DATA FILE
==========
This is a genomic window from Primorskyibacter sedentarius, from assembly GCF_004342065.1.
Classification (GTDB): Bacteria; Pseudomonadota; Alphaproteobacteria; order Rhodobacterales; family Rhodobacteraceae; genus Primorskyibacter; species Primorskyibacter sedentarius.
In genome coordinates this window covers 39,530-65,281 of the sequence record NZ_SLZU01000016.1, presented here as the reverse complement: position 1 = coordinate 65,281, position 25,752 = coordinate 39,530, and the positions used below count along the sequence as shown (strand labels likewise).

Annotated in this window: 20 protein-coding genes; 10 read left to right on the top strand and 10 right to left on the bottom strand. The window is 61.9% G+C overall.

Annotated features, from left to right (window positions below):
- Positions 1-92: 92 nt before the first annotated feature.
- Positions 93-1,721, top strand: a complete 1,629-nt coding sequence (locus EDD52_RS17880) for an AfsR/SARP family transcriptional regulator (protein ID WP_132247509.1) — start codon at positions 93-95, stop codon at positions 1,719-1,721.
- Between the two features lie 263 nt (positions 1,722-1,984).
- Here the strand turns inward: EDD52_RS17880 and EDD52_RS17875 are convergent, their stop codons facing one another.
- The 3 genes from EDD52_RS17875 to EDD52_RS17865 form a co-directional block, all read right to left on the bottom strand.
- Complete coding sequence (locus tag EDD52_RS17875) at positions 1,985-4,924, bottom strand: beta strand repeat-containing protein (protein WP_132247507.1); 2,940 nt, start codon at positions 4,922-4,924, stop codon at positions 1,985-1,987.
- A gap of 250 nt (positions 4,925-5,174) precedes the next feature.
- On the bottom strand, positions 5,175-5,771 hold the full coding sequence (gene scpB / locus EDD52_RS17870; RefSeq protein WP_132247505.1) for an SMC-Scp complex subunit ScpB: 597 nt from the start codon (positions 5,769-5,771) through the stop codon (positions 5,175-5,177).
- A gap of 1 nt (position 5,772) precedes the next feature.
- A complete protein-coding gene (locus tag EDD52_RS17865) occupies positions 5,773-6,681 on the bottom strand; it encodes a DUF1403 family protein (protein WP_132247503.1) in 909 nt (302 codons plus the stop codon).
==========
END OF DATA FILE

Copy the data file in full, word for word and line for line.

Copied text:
This is a genomic window from Primorskyibacter sedentarius, from assembly GCF_004342065.1.
Classification (GTDB): Bacteria; Pseudomonadota; Alphaproteobacteria; order Rhodobacterales; family Rhodobacteraceae; genus Primorskyibacter; species Primorskyibacter sedentarius.
In genome coordinates this window covers 39,530-65,281 of the sequence record NZ_SLZU01000016.1, presented here as the reverse complement: position 1 = coordinate 65,281, position 25,752 = coordinate 39,530, and the positions used below count along the sequence as shown (strand labels likewise).

Annotated in this window: 20 protein-coding genes; 10 read left to right on the top strand and 10 right to left on the bottom strand. The window is 61.9% G+C overall.

Annotated features, from left to right (window positions below):
- Positions 1-92: 92 nt before the first annotated feature.
- Positions 93-1,721, top strand: a complete 1,629-nt coding sequence (locus EDD52_RS17880) for an AfsR/SARP family transcriptional regulator (protein ID WP_132247509.1) — start codon at positions 93-95, stop codon at positions 1,719-1,721.
- Between the two features lie 263 nt (positions 1,722-1,984).
- Here the strand turns inward: EDD52_RS17880 and EDD52_RS17875 are convergent, their stop codons facing one another.
- The 3 genes from EDD52_RS17875 to EDD52_RS17865 form a co-directional block, all read right to left on the bottom strand.
- Complete coding sequence (locus tag EDD52_RS17875) at positions 1,985-4,924, bottom strand: beta strand repeat-containing protein (protein WP_132247507.1); 2,940 nt, start codon at positions 4,922-4,924, stop codon at positions 1,985-1,987.
- A gap of 250 nt (positions 4,925-5,174) precedes the next feature.
- On the bottom strand, positions 5,175-5,771 hold the full coding sequence (gene scpB / locus EDD52_RS17870; RefSeq protein WP_132247505.1) for an SMC-Scp complex subunit ScpB: 597 nt from the start codon (positions 5,769-5,771) through the stop codon (positions 5,175-5,177).
- A gap of 1 nt (position 5,772) precedes the next feature.
- A complete protein-coding gene (locus tag EDD52_RS17865) occupies positions 5,773-6,681 on the bottom strand; it encodes a DUF1403 family protein (protein WP_132247503.1) in 909 nt (302 codons plus the stop codon).